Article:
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No, Most Remote Employees Aren't Working on the Beach. This Survey Reveals Where They Actually Live. The urban exodus was real — but many white-collar workers never left.

By Amanda Breen

One of the often-touted benefits of working from home is the freedom it allows — in theory, you can work remotely anywhere with a decent WiFi connection.

But according to data from the 2021 edition of the American Community Survey, working from home doesn't mean working from the beach. In fact, many remote workers didn't go far from major metropolitan areas.

Related: 20 Reasons to Let Your Employees Work From Home

So, even though many Americans are embracing remote work — and want even more of it, per McKinsey — it's not impacting where they choose to live as much as one might expect.

Urban neighborhoods in Washington, D.C.; San Francisco; Seattle; New York; and Chicago snagged some of the top spots, with work-from-home rates of 56.6% (Central), 56.2% (Inner Mission and Castro), 55.2% (Queen Ann and Magnolia), 53.3% (Park Slope and others) and 50.5% (Lake View and Lincoln Park), respectively.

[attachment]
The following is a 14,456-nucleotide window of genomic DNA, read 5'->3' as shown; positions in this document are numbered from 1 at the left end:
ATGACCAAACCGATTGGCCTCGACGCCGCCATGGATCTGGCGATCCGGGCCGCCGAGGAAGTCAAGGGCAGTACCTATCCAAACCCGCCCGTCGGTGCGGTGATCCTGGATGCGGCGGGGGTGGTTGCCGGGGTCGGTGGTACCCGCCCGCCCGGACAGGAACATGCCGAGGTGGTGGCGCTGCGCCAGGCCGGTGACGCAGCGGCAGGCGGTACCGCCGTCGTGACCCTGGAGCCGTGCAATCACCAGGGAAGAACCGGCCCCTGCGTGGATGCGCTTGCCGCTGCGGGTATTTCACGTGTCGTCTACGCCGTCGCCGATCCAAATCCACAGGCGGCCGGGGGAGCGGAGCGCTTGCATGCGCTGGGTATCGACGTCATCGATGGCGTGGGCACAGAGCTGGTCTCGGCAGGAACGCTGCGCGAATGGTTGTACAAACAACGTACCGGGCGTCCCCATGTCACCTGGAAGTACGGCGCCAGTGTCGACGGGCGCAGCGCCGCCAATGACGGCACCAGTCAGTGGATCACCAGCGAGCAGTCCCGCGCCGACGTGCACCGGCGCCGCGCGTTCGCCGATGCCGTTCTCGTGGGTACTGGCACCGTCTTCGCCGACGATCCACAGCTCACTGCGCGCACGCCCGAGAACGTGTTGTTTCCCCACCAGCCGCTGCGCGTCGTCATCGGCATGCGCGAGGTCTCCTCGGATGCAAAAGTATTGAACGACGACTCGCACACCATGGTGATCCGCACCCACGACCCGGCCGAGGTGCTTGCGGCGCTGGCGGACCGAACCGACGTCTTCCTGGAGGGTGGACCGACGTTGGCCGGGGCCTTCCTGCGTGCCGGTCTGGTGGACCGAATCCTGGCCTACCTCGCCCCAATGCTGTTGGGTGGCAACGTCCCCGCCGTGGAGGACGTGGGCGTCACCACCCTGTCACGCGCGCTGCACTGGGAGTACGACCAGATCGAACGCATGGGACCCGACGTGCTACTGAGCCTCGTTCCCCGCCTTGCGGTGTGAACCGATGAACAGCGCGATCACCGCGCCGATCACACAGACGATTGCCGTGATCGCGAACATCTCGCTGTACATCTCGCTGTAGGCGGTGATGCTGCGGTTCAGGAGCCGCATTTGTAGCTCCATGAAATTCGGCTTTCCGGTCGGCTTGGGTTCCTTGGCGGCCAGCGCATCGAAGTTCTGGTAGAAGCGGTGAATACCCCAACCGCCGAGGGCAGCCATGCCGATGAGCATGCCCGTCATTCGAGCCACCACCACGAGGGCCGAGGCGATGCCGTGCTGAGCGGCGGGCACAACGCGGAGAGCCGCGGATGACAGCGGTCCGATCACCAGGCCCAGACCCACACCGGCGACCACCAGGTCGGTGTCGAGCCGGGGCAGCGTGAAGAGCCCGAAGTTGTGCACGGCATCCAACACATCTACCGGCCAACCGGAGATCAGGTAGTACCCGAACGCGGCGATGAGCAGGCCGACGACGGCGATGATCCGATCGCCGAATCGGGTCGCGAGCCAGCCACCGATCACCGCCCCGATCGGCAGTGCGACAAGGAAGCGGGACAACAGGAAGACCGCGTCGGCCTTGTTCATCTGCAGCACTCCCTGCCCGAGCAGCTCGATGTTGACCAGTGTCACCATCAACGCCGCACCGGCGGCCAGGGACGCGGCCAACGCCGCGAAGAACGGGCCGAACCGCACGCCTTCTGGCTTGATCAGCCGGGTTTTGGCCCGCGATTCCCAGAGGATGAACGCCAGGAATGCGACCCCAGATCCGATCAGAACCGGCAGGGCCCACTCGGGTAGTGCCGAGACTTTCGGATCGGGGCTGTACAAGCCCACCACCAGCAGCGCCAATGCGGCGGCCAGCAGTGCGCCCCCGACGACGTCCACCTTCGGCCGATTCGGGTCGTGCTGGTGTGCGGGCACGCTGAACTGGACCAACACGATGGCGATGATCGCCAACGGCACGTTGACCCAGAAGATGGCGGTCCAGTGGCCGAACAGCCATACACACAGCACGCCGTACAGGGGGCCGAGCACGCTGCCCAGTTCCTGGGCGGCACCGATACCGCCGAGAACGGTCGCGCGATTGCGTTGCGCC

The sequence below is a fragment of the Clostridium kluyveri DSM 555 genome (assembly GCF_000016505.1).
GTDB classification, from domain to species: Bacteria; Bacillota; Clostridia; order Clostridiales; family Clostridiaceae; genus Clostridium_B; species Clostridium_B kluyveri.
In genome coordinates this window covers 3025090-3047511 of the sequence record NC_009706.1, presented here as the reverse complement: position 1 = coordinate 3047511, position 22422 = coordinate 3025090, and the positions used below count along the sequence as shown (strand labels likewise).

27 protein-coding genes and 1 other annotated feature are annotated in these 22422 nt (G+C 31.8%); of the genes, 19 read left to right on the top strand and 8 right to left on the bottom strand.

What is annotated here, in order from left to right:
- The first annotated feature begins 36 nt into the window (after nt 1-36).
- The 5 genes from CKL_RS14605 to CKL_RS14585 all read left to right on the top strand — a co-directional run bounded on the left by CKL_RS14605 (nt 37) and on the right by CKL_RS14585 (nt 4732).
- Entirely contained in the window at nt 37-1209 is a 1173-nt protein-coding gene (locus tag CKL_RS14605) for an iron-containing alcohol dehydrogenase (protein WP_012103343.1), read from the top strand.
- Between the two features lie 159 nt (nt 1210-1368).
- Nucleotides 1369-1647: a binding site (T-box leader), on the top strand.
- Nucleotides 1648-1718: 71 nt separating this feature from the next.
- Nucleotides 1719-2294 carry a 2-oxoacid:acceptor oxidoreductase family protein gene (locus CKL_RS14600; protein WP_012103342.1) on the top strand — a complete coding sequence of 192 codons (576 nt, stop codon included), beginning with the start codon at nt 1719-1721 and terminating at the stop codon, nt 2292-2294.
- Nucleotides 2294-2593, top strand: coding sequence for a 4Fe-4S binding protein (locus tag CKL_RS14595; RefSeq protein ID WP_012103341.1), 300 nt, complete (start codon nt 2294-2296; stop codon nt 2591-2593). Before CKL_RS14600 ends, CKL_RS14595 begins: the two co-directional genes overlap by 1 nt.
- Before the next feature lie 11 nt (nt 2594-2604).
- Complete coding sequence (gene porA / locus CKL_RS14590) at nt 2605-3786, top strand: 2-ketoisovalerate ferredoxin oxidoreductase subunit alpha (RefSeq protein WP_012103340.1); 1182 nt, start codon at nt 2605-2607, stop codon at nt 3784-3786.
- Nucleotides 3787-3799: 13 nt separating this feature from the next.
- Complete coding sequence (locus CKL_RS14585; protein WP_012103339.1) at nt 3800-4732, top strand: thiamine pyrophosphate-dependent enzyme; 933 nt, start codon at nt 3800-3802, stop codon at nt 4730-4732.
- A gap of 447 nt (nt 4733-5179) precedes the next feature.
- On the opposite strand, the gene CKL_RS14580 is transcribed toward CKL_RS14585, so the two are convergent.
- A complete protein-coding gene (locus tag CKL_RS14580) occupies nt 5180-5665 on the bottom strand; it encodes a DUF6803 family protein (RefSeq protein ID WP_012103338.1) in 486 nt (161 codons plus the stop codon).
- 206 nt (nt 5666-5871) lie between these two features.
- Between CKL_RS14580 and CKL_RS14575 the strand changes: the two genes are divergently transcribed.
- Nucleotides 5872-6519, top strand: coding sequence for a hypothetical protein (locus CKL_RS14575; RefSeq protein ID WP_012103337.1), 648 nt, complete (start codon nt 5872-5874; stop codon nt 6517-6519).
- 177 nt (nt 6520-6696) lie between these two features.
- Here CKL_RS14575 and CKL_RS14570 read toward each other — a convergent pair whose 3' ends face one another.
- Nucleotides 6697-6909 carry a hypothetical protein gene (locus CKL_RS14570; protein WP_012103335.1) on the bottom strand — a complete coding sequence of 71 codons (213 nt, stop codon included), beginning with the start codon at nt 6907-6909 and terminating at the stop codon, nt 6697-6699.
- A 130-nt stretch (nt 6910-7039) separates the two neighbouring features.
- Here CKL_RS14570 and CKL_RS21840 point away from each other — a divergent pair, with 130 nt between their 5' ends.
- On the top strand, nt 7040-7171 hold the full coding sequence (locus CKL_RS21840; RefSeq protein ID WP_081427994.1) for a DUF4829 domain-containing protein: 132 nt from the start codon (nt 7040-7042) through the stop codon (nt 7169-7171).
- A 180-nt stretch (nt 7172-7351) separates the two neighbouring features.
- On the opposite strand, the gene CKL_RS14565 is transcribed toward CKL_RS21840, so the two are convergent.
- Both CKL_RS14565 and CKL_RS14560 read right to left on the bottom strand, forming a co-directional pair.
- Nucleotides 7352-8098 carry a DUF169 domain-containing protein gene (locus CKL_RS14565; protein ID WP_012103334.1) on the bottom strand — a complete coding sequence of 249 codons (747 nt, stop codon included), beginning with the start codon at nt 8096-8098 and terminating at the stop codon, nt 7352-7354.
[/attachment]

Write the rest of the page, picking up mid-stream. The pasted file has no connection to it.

Overall, working from home in exurbs and mountain resorts remains less common.

El Dorado County, California; Bainbridge Island and Silverdale, Washington; Windsor Town, Healdsburg and Sonoma, California; and Santa Fe, New Mexico ranking highly at 25.2%, 24.9%, 24.9%, and 24.3%, respectively.

Related: What the Work-From-Home Boom Means for Your Future

Per Bloomberg, the pandemic did cause an urban exodus, increasing demand for houses in exurbs and mountain resorts — but most white-collar workers remained.

Amanda Breen

Entrepreneur Staff

Senior Features Writer

Amanda Breen is a senior features writer at She is a graduate of Barnard College and received an MFA in writing at Columbia University, where she was a news fellow for the School of the Arts.

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